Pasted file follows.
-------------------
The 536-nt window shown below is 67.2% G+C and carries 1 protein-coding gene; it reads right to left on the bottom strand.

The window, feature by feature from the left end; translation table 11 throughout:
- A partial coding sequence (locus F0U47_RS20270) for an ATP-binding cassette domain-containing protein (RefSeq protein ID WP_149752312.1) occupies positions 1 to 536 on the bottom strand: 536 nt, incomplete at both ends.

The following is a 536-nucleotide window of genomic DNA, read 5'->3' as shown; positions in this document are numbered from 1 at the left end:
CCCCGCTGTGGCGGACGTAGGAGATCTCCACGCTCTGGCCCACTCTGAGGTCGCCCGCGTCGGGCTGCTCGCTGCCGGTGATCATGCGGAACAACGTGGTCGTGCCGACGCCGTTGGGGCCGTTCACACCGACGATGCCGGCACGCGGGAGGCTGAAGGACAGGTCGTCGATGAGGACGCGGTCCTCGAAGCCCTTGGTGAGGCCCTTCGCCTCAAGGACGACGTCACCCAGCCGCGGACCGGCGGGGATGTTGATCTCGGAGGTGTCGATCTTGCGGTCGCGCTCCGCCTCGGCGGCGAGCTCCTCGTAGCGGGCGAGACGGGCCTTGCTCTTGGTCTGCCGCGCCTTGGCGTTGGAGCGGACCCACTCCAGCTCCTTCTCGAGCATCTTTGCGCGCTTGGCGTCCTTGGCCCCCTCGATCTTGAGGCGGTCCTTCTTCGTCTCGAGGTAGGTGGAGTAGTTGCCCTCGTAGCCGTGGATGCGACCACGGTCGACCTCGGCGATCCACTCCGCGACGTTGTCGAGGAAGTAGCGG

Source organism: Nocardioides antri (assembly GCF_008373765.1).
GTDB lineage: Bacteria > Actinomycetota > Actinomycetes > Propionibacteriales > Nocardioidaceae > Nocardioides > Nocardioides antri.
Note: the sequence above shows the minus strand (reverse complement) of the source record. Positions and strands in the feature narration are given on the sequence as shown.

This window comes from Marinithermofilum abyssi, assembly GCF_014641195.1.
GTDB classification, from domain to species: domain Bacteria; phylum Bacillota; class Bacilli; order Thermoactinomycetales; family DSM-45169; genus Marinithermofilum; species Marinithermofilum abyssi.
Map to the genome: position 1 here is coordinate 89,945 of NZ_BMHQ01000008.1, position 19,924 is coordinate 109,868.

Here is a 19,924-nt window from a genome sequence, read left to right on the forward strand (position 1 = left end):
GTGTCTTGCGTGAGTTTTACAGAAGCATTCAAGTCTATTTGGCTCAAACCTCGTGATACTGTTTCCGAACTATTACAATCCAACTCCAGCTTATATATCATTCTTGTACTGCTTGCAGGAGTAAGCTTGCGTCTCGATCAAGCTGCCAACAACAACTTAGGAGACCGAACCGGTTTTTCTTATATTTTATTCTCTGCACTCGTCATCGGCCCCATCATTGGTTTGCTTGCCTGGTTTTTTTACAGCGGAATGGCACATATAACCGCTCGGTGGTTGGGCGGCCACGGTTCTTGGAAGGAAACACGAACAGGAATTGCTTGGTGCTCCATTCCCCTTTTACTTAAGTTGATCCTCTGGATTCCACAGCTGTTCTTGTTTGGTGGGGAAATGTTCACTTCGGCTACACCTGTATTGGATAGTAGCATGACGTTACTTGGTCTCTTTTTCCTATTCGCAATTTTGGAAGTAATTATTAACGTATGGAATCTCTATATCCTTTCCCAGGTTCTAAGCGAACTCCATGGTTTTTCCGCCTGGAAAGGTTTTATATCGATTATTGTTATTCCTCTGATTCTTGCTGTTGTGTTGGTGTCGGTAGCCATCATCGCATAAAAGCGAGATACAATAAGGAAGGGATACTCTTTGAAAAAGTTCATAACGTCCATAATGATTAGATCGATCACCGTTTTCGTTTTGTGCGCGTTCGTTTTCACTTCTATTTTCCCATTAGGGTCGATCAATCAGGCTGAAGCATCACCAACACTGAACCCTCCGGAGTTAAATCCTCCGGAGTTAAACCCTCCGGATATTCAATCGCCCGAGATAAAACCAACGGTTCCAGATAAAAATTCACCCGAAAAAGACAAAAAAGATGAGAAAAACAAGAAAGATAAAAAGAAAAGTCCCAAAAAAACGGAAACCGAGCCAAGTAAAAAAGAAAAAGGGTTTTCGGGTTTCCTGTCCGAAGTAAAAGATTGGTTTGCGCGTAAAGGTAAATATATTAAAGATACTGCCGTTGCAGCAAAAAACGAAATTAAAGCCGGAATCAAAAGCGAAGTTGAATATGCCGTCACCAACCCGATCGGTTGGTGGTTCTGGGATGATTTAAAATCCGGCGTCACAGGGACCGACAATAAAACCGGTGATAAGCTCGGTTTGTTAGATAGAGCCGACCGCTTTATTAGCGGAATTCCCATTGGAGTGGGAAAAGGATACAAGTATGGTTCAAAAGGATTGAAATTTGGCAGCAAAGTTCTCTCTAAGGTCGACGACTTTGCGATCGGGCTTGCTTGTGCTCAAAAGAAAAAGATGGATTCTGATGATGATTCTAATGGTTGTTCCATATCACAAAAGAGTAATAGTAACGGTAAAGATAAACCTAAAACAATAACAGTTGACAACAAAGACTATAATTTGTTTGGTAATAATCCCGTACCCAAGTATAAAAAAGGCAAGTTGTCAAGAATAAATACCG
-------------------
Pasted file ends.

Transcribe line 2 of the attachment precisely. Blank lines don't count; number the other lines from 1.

The window, feature by feature from the left end; translation table 11 throughout: